Whether or not any of this is true remains to be seen, but more and more emails and intercompany exchanges are being leaked every day, so it’s a wait-and-see game at this point. Hopefully even just the reaction to these rumours will be enough to see some changes made. I know I can’t be the only one who claims to be a diehard Spidey fan and decided against seeing the latest movie because of its questionable quality. If this is the kick in the ass Sony Pictures needs to stop running the franchise into the ground that would be great. If this is the final screw up that causes the rights to be sold back to Marvel, all the better. There’s nothing I wouldn’t do to see Robert Downey Jr. and Andrew Garfield trading quips as they battle in the streets of New York.
The massive hack that allegedly stole 100 terabytes of Sony documents and information has been slowly leaking information about movies, actors, employees and other internal affairs. One of the most recent info nuggets was that Marvel wanted to include Spider-Man in the third Captain America movie, Civil War.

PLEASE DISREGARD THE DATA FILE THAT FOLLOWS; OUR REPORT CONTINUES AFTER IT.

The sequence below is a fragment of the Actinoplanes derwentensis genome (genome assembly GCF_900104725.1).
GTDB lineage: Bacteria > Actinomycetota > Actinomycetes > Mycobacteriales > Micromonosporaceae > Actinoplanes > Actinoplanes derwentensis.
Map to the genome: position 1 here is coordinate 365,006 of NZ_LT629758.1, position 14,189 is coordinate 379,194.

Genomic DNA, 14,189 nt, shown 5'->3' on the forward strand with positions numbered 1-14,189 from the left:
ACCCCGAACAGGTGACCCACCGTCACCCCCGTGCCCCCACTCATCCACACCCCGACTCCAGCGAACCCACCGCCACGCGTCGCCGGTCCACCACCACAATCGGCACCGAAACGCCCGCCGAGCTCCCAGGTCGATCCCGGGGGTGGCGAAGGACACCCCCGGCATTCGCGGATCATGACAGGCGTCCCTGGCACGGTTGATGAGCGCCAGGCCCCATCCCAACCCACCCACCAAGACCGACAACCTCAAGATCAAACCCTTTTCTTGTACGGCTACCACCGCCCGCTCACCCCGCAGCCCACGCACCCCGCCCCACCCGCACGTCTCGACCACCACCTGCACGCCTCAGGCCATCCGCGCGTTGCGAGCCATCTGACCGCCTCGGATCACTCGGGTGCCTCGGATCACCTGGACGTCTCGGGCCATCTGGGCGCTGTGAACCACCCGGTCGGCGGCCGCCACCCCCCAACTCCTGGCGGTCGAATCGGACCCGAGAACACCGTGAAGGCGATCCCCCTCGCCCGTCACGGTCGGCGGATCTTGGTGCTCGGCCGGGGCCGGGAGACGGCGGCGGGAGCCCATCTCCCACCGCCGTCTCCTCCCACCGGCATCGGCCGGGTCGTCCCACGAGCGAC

According to the Wall Street Journal, an email from Sony’s motion picture chief, Amy Pascal, reveals her telling a business partner that Marvel wanted to have the web slinger in the third Captain America film.
In another email Sony Pictures president, Doug Belgrad, talks to Pascal about a scenario where Marvel would produce a new trilogy of Spider-Man films with Sony retaining “creative control, marketing and distribution.”
Spider-Man plays a large role in the Civil War run of comics and after The Amazing Spider-Man and its sequel were received so poorly, fans have voiced their desire to see Marvel take back control of one of their biggest heroes on the big screen.
Sony still holds the right to Spider-Man when it comes to the big screen and they don’t seem ready to give them up yet. The same Wall Street Journal article mentions a summit of Sony executives in January that will discuss the future of spidey.
Source: The Wall Street Journal